# Circle Circumference

## C = πd; C = 2πr

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Circle Circumference
Credit: Chris Graziolli
Source: https://www.flickr.com/photos/105262285@N05/10253010234/in/photolist-gC2mJw-gC2nxA-gC2UF9-gC2ocm-gC2PNy-noZPQw-ptRdoK-nwR3UA-9tUm3H-5FdgBb-6QJrA-rBPVt8-aJfUD2-H6MA8-2jaK5-8rX3tY-ohRG7R-8rX44q-bA2jbR-a5FMNo-cYB5Nj-8rTXXv-ebYEGa-bboGxn-8RdEaX-nfk5oM-H6MA4-nfjW9x-nwPCCn-dzr45Z-6B7Ka4-nwyFFd-nwwQfa-gZVYN-p97DEC-nwDtvd-nyoNHD-nf8sau-8s8vuk-8RdCBc-nqKY35-5kRRU5-aPsLqR-a7vkzv-umN4qp-nfkkNL-nuM4rE-bAbjWd-bA2kjP-bA2jdF
License: CC BY-NC 3.0

Tyrone has been hired to build a deck around a circular above-ground pool. Before he starts the project, he needs to know the circumference of the pool. Tyrone doesn’t have a tape measure long enough to go completely around the pool, but he knows that the pool is 30 feet across. How can Tyrone use the information that he already knows to determine the circumference of the pool?

In this concept, you will learn to find the circumference of circles given the radius or diameter.

### Finding Circumference

The circumference of a circle is the distance around the perimeter or edge of the circle. The distance across the middle of a circle is its diameter, and the distance from any point on the perimeter to the center is its radius.

To figure out the circumference of the circle, multiply the diameter of the circle and pi or 3.14.

\begin{align*}C = d \pi\end{align*}

Remember, whenever you see the symbol for pi, \begin{align*}\pi\end{align*}, to substitute 3.14 in when multiplying.

Let’s look at an example.

Find the circumference of the circle.

License: CC BY-NC 3.0

The diameter of the circle is 6 inches. Substitute this given information into the circumference formula and solve.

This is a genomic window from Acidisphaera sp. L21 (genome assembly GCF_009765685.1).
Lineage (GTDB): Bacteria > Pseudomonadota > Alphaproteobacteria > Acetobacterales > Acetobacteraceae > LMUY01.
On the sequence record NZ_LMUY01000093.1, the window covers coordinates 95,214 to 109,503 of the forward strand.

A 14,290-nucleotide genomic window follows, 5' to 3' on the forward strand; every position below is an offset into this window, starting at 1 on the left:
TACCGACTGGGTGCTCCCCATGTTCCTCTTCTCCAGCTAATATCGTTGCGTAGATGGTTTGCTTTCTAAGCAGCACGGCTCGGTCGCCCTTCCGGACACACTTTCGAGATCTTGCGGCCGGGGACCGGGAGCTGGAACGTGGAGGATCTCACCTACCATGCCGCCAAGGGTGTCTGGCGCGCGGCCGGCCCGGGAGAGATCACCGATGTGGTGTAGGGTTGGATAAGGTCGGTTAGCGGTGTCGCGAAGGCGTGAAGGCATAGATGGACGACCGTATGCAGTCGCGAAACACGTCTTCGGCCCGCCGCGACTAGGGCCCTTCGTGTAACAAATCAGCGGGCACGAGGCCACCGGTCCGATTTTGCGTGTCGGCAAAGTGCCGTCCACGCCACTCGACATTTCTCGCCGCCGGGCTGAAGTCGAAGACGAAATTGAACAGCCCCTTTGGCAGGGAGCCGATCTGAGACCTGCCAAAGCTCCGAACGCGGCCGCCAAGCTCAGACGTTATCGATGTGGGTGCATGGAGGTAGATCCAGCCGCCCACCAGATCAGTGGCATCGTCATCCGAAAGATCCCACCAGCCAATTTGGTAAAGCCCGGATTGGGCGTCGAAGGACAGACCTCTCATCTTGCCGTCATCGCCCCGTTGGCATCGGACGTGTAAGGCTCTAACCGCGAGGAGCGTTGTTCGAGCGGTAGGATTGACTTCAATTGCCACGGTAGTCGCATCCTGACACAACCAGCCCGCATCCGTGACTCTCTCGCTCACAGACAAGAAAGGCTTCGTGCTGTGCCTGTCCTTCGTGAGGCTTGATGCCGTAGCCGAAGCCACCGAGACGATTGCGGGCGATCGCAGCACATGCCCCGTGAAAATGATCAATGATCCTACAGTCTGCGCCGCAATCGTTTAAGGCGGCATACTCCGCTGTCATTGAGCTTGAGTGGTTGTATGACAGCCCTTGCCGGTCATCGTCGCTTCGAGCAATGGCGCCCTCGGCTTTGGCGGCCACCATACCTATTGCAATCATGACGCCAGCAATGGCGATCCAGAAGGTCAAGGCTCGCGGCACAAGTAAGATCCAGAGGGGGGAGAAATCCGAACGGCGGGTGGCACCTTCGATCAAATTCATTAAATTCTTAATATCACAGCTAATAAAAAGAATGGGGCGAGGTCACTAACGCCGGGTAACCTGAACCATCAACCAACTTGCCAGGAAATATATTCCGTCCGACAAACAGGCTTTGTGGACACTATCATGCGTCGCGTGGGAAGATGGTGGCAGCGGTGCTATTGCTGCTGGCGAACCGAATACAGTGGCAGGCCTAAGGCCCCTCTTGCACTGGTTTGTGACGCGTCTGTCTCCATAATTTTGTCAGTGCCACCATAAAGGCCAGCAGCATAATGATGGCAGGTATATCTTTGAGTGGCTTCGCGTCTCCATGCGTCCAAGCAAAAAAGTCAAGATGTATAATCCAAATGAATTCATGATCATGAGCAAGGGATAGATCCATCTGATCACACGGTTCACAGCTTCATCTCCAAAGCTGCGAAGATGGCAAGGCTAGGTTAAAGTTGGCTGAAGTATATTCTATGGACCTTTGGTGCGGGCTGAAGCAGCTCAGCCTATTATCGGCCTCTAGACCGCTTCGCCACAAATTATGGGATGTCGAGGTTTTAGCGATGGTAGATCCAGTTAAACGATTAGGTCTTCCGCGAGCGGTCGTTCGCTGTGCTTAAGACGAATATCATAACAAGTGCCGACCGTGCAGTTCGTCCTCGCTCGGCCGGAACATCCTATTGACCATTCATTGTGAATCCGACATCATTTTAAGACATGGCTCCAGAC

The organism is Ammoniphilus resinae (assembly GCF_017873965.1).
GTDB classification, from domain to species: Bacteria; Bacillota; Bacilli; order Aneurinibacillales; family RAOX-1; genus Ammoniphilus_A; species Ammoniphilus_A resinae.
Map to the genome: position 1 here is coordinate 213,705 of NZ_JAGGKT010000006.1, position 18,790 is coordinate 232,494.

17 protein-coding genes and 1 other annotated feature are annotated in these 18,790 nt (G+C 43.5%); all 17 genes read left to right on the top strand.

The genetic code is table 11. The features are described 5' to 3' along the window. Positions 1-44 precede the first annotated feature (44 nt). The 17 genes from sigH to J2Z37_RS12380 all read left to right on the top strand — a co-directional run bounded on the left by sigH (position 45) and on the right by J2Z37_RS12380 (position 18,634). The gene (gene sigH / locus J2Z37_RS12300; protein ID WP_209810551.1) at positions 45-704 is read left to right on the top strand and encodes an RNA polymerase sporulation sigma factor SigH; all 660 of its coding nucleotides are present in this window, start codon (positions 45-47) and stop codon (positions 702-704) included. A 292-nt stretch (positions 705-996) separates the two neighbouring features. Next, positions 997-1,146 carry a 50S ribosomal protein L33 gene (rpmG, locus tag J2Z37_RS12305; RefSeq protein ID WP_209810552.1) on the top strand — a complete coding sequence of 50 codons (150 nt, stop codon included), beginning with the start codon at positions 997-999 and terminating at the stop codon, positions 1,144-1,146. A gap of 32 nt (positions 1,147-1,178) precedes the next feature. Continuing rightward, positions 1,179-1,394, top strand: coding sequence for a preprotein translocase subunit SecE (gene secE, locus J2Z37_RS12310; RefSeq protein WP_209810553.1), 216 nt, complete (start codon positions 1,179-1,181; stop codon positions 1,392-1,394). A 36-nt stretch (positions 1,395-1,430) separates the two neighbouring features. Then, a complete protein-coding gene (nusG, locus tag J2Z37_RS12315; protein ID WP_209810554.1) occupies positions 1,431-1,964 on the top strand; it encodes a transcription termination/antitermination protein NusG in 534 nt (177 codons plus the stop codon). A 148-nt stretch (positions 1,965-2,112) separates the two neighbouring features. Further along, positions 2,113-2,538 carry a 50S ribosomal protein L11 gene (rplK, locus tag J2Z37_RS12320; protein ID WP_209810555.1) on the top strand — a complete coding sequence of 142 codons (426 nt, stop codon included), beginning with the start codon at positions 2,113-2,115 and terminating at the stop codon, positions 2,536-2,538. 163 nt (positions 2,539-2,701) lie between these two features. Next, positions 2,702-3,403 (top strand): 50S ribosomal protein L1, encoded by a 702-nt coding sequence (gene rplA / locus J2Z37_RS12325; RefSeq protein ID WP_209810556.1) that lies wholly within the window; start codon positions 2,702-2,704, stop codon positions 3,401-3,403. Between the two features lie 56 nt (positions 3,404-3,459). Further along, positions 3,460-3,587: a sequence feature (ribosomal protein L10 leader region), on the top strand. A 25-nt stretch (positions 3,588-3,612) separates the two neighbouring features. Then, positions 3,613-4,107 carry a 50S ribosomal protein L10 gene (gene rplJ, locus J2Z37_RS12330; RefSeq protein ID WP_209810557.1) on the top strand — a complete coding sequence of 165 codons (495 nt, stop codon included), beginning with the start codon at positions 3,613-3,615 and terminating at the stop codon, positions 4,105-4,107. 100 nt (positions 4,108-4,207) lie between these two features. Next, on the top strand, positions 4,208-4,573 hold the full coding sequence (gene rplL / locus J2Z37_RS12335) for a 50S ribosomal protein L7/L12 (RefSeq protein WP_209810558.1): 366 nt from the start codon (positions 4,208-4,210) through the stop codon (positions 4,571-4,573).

\begin{align*}\begin{array}{rcl} C &=& d \pi \\ C &= & 6(3.14) \\ C &=& 18.84 \ \text{inches} \end{array}\end{align*}

If you were given the radius of a circle instead of the diameter, you could still use this information to figure out the circumference.

Here’s an example.

Find the circumference of the circle.

License: CC BY-NC 3.0

You can solve this problem in two ways:

1. The radius is half the diameter, you could double the radius and then use the formula for diameter to find the circumference.
2. Use this formula: \begin{align*}C = 2 \pi r\end{align*}

Let’s use the formula to find the circumference of the circle.

\begin{align*}\begin{array}{rcl} C &=& 2(3.14)(4) \\ C &=& 3.14(8) \\ C &=& 25.12 \ cm \end{array}\end{align*}

The answer is 25.12 cm.

### Examples

#### Example 1

Earlier, you were given a problem about Tyrone and his attempt to measure the circumference of the pool without a tape measure.

The pool’s diameter is 30 feet. The only other thing Tyrone needs to find the circumference of the pool is the equation relating diameter and circumference.

\begin{align*}C = d \pi \end{align*}

To find the circumference of the pool, first, substitute the given information into the equation.

\begin{align*}C = 30 \pi\end{align*}

Next, substitute 3.14 for pi.

\begin{align*}C = 30(3.14)\end{align*}

Then, multiply.

\begin{align*}C = 94.2 \ \text{feet}\end{align*}

The pool’s circumference is 94.2 feet.

#### Example 2

Find the circumference of a circle using the given information.